A large beanstalk to represent Jack and the Beanstalk with a clip art giant. The text reads: Reader's Theater is the simplest version of a story.
No need to complicate things with the *whole* story. A Reader’s Theater script is designed to be simple and easy to read.

Because Reader’s Theater scripts are the simplest version of a story, they are often below standard reading level and easy to read. Practicing for multiple days or even weeks allows non or struggling readers the time they need to become a reader (or to memorize) the simple text. 

Number of participants

You may say – but I only have (insert # here) kids, that number is going to be anywhere from 1 – 10, I imagine! 

Most importantly, there are no RULES. Choose a script and simply adapt. For example, divide the narrator parts, add a “director”, prop manager… remove parts, etc. Do not let the numbers get in the way. Fill the forest with trees or remove the forest. It’s just that easy.

Please, by all means – Mom, participate. You instantly have 2 people. You can put on the 3 little pigs (at its basic level a 4 part production – 3 pigs, one big bad wolf)   by changing your voice and using character sticks. Can you coax the dog to enter and exit on command or by bribing them with treats? It will be delightful when the Dog is the star of the show.

Topic of your Reader’s Theater Scripts

Similar to considering age and number of characters, selecting the topic takes thought. Without a doubt, as a homeschool mom, you know your kids best. With a group of boys, a Reader’s Theater script for Little Women might not be the popular choice. In general,  however, I would not let the gender of characters be a limiting factor. Character sticks (purchased or created by the child) and some voice acting allow Reader’s Theater scripts to be versatile regardless of gender norms.

It’s important that the story is appealing to both the participants and the intended audience. If it is appealing to participants, they bring the characters alive simply by telling the story, captivating their audience.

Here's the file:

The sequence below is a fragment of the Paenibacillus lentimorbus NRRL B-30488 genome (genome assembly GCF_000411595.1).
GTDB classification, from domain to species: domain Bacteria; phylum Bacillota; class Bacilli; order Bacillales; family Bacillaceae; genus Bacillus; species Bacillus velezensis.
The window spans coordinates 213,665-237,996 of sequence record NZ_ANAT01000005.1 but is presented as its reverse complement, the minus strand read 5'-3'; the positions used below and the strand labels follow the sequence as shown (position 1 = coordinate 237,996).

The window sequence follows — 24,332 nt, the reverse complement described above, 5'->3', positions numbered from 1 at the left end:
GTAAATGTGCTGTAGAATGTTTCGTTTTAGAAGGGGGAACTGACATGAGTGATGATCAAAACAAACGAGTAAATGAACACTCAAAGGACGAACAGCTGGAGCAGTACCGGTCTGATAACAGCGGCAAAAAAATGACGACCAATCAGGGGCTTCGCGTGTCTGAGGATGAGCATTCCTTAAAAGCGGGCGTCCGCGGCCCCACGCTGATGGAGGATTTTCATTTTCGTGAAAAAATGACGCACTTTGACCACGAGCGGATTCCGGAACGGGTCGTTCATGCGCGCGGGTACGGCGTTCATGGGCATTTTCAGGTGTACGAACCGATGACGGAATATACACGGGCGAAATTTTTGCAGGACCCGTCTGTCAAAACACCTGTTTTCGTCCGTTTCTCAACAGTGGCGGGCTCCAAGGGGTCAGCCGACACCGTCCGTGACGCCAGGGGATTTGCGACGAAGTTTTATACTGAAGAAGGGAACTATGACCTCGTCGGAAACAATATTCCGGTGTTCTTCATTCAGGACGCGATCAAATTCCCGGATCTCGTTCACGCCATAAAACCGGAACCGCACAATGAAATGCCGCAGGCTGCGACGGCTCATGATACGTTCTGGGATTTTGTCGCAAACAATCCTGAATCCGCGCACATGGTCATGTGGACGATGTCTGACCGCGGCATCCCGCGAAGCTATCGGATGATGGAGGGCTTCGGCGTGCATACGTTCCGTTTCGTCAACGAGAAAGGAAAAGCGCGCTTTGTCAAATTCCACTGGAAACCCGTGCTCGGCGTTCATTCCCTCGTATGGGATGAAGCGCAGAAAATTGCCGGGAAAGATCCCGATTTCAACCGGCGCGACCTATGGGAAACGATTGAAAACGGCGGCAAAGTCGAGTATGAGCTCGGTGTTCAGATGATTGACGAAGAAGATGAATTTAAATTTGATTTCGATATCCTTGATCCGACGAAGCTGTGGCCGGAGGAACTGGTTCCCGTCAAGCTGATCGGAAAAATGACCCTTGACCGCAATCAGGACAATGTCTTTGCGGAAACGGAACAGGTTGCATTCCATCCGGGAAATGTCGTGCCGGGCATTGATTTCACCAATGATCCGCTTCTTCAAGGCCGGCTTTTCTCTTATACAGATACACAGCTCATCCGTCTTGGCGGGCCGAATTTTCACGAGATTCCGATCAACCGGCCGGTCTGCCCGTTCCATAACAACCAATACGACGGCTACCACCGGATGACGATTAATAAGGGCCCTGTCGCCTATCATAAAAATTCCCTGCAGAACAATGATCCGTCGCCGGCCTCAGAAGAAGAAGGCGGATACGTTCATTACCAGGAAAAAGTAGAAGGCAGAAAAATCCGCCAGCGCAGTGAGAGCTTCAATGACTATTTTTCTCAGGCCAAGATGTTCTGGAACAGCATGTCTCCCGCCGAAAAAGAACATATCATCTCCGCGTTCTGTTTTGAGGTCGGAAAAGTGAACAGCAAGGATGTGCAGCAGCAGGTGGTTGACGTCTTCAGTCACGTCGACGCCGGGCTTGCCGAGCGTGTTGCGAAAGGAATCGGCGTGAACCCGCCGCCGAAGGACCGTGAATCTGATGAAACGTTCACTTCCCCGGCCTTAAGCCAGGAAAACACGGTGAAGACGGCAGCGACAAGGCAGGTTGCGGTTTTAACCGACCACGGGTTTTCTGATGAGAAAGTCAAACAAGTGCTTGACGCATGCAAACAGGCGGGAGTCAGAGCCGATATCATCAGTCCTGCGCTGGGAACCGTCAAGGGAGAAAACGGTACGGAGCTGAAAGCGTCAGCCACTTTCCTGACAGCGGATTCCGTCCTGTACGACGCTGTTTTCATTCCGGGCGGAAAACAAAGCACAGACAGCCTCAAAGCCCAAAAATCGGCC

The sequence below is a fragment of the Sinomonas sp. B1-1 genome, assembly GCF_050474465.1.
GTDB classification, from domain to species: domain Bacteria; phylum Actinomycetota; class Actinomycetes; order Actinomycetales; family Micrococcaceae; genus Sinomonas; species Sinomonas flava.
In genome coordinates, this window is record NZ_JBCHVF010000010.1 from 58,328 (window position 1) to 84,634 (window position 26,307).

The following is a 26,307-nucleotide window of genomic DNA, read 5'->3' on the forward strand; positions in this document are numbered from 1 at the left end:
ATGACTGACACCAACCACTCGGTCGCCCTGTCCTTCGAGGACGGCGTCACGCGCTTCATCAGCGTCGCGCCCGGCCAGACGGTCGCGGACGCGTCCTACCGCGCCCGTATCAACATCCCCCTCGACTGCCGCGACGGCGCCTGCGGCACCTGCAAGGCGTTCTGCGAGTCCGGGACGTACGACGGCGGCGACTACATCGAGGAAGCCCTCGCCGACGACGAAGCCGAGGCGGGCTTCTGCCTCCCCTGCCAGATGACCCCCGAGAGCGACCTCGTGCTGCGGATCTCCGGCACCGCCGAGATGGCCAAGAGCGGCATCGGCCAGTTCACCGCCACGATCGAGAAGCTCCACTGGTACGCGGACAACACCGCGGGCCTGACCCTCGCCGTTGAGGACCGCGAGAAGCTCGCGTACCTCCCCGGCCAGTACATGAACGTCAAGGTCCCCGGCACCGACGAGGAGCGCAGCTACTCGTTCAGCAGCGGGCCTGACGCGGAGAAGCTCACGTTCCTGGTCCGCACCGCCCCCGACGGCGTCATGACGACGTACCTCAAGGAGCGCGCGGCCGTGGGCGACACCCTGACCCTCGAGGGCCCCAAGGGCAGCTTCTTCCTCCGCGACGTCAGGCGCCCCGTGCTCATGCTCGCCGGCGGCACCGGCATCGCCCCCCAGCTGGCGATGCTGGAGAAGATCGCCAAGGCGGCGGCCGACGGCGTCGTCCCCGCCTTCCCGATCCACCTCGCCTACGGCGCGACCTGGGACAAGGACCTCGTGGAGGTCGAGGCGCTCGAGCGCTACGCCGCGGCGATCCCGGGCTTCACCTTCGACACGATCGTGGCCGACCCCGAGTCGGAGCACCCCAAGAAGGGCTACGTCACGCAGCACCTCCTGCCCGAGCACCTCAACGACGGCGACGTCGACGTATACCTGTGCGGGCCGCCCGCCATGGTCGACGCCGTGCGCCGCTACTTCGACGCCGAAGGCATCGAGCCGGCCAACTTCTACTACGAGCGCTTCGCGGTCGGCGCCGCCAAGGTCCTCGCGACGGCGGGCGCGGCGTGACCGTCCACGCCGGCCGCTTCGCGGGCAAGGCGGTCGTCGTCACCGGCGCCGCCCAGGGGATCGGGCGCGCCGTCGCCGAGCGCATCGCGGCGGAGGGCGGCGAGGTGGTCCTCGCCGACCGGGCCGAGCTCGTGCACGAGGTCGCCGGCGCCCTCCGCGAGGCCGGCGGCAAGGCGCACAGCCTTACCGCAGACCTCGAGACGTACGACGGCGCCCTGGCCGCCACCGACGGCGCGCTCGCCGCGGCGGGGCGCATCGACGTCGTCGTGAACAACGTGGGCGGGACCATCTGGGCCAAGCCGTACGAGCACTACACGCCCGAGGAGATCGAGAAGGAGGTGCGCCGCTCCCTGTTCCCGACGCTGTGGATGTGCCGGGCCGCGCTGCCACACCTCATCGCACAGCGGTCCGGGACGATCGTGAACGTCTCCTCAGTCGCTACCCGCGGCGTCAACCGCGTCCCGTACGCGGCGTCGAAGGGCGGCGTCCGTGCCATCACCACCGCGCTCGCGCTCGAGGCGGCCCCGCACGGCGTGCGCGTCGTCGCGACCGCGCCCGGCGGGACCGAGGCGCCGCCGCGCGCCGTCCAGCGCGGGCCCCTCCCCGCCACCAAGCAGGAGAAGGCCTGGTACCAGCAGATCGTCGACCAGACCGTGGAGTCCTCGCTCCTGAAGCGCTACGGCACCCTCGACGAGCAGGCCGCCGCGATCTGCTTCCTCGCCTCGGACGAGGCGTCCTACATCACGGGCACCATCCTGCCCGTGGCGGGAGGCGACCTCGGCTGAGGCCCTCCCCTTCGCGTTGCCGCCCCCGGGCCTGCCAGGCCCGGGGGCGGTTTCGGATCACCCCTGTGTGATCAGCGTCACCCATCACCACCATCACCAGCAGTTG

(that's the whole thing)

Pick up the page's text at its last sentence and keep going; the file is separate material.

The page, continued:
Where practice / performance will take place 

I do not want to stray from the simplicity of basic Reader’s Theater. Your kitchen table, couch, or front porch are completely acceptable areas for both practice and performance.  A Reader’s Theater script is not meant to be turned into a full-blown production with programs and concession sales. (But alas, if the desire is there, absolutely can be!)

Use your living room and have the reader stand in front of the television. Practice a few times or over the course of a week. Your audience can be each other, the neighbors, or even family and friends over video.

On the other hand, if there is a desire, take your Reader’s Theater up a notch by adding costumes and memorization, then put on a production. We used our backyard every summer to host a different production with cousins, and family friends. From start to finish the event lasted a week. The final show was put on for everyone Friday evening.


Benefits of Reader’s Theater

The benefits of using Reader’s Theater scrips apply across the board. It does not matter if you use them in home schools or classrooms, afterschool programs, clubs, etc., Reader’s Theater scripts adapt to multiple environments. 

Foundationally, Reader’s Theater is NOT about memorizing lines – it’s about telling the story. The script is a GUIDE and intended (in my humble opinion) to be a security blanket, crutch, or other support as needed! This is why it works so well with non or struggling readers. They can hold the script and read from it. The goal is to use their voice!

Most importantly, Reader’s Theater is the SIMPLEST version of a story.

Strengthens Reading and Listening Skills 

Reader’s Theater can increase your child’s enthusiasm for reading and provide reluctant and struggling readers a way to experience what some consider complicated stories on their own! There are many studies showing the benefits of Reader’s Theater on comprehension (understanding what is being read). 

 Using Reader’s Theater is an additional tool in aiding listening skills. Even though memorization is not required, your child will learn which sibling comes before and after and remind them in that special way only siblings do when a line is missed or delayed! 

Builds Fluency

Fluency is a buzz-worthy term relating to how well someone reads aloud. Reading and rereading improves fluency – hands down. Reading fluently in simple terms is reading the way you speak. We speak with expression and articulation, without awkward pauses. To that end, the main goal of Reader’s Theater is to read the script and bring the characters to life with voice acting only. When memorization is taken off the table, children are able to relax and fully participate in becoming more expressive. It’s a wonderful trade-off.